April 24, 2021


Barron’s 100 Most Influential Women in U.S. Finance: Jennifer Piepszak

Jenn Piepszak

Courtesy JPMorgan Chase

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Jennifer Piepszak has been chief financial officer of


Chase, the largest U.S. bank, since May 2019. She spent 26 years before that in other leadership roles, in areas including business banking, mortgages, and credit card operations.

Outside the bank, the CFO is on the board of United Way of New York. This is her second year on the Barron’s list.

Last year was particularly challenging, as “everything that could happen to a bank happened,” she tells Barron’s.

100 Most Influential Women in U.S. Finance

Like other financial companies,

JPMorgan set aside

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Barron’s 100 Most Influential Women in U.S. Finance: Carmen Reinhart

Carmen Reinhart

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Carmen Reinhart arrived in the U.S. at the age of 10, with her family and three suitcases. They were refugees from Cuba. At the local college, she initially took courses on fashion merchandising. “I really hated it,” she says.

Then she discovered economics. “That was that,” recalls the chief economist of the World Bank. By her second year of college, she was so enamored that she pledged to attend graduate school.

At Columbia, she grew fascinated by financial crises and contagion. By the time she joined Bear Stearns in 1982, she was well prepared to analyze

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Barron’s 100 Most Influential Women in U.S. Finance: Anna Marrs

Anna Marrs

Courtesy of American Express

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With a career spanning several distinct firms, industries, and continents,

American Express

’ Anna Marrs has seen it all.

“Learning and a sense of adventure are the two common themes throughout my jobs,” Marrs says. “I’ve always been attracted to roles and people I can learn a lot from. Your career is a huge part of your life, so I have always tried to make it challenging and fun.”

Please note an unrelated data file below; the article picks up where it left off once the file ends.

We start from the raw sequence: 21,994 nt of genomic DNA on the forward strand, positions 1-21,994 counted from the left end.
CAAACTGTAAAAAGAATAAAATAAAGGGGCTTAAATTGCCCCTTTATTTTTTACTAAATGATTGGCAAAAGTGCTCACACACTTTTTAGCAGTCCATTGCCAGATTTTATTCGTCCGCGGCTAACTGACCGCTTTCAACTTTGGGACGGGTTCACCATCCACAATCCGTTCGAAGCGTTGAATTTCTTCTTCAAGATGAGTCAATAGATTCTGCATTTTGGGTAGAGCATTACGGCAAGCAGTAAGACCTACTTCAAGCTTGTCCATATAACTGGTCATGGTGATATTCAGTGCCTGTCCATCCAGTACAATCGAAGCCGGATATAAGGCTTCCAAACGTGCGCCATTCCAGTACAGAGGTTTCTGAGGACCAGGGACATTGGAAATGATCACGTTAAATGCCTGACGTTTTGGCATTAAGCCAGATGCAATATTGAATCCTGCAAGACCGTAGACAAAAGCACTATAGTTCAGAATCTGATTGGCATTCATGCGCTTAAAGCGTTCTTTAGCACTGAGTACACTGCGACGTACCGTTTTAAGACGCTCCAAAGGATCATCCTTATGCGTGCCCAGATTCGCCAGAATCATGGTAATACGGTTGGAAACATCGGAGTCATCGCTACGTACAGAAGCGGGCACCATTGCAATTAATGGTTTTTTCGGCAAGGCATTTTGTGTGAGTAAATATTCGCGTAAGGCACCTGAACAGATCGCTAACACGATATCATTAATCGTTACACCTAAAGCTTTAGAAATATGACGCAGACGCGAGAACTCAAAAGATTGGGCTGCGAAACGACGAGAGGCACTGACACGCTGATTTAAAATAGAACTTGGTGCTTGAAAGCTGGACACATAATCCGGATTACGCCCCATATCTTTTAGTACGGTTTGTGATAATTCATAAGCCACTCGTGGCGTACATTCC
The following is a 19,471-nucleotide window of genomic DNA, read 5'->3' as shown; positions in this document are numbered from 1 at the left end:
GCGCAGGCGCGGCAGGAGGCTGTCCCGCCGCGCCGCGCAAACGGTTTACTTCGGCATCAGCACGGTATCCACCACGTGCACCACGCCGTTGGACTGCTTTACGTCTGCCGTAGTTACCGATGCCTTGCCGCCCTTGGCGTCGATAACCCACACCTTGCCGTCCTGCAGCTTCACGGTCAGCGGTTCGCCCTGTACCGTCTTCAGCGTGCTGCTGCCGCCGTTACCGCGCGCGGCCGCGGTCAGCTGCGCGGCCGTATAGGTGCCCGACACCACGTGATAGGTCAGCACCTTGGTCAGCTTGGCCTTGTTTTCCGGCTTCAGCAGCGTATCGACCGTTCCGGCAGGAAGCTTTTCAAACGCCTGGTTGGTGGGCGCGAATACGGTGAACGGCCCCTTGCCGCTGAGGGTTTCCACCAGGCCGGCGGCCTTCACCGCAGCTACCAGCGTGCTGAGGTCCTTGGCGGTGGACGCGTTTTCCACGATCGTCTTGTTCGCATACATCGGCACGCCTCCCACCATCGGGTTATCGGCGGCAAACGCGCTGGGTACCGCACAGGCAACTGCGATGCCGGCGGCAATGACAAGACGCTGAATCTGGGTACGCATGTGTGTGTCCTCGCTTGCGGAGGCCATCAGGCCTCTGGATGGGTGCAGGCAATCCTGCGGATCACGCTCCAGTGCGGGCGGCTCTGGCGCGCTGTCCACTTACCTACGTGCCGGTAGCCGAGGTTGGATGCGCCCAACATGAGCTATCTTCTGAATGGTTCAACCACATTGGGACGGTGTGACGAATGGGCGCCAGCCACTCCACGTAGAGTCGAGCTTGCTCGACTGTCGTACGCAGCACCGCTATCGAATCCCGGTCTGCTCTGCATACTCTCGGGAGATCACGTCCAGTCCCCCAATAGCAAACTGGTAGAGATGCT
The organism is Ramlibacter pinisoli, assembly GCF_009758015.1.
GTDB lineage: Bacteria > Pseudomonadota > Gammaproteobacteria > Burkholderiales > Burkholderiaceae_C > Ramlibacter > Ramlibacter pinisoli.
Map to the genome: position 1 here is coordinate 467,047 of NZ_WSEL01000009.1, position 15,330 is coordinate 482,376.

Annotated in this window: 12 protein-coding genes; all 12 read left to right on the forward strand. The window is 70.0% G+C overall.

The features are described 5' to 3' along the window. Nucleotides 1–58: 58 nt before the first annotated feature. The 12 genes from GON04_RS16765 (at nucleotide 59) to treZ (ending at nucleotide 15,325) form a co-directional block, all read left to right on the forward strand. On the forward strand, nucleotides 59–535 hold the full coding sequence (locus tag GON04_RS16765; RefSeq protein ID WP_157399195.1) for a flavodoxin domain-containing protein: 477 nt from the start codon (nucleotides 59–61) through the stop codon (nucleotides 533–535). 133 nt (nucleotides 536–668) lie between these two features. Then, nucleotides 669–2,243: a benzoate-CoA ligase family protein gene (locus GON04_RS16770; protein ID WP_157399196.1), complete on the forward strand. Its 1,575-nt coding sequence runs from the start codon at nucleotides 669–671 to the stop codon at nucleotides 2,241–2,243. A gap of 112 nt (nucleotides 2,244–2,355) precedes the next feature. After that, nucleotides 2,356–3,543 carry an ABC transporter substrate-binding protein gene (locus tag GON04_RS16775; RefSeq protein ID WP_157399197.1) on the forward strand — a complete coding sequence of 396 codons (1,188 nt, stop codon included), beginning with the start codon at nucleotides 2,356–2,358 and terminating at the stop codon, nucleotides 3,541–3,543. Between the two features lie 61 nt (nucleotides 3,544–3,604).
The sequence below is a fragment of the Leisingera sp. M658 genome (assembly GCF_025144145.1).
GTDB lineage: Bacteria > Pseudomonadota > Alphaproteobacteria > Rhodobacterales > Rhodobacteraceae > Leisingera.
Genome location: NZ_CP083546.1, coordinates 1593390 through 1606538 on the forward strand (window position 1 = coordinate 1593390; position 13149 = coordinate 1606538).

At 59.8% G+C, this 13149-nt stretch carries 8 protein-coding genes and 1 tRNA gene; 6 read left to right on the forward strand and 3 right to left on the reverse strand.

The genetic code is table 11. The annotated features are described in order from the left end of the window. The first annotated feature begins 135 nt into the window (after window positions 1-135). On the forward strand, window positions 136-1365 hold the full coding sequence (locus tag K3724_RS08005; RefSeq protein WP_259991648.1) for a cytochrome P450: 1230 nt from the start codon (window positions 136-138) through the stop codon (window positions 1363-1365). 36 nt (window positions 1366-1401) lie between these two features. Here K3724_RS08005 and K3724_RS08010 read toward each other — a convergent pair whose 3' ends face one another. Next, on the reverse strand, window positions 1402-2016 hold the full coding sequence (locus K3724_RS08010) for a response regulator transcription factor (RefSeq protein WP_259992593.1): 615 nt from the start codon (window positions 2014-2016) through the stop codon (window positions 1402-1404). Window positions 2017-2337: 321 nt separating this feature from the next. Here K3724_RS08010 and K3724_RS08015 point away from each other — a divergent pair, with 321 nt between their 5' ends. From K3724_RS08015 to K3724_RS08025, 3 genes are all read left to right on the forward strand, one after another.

As the New York–based president of global commercial services, Marrs oversees AmEx’s products for corporate customers, ranging from small businesses to multinational corporations.

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How Morgan Stanley’s Seema Hingorani Would Recruit More Women to Finance

Seema Hingorani has been on a mission to solve a problem that became glaringly clear while she was chief investment officer of the New York City’s retirement systems: A dearth of women on the investment teams of the money managers vying for the city’s business.

Asset managers decried a pipeline problem, while women on college campuses knew little of the industry—or worse, had a negative view of it. Hingorani, who began her career as a T. Rowe Price analyst, set out to fix the problem, founding Girls Who Invest in 2015. The nonprofit built a 10-week summer program that teaches … Read More

Barron’s 100 Most Influential Women in U.S. Finance: Sandra Horbach

Sandra Horbach

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The Carlyle Group’s

Sandra Horbach has forged one of the most impressive careers in private equity, having led some of the more exciting deals over the last decade, including Beats Electronics, Dunkin’ Brands, and The Nature’s Bounty Co.

Horbach, 60, currently is a managing director and co-head of U.S. buyouts at Carlyle, where she launched the Consumer & Retail Group and oversees three of the firm’s largest private equity funds, with roughly $40 billion in assets under management.

100 Most Influential Women in U.S. Finance

Prior to joining Carlyle in 2005, she spent 18 years

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Barron’s 100 Most Influential Women in U.S. Finance: Seema Hingorani

Seema Hingorani

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When Seema Hingorani was chief investment officer of New York City’s Retirement Systems, she spotted a problem: little diversity among the asset managers vying to invest the city’s roughly $160 billion in assets, with many complaining they couldn’t find any women or people of color.

Hingorani, a daughter of Indian immigrants who started her asset-management career as an analyst at T. Rowe Price and eventually became a hedge fund manager, decided to fix the so-called “pipeline” problem by founding the nonprofit Girls Who Invest in 2015.

100 Most Influential Women in U.S. Finance

More than 500

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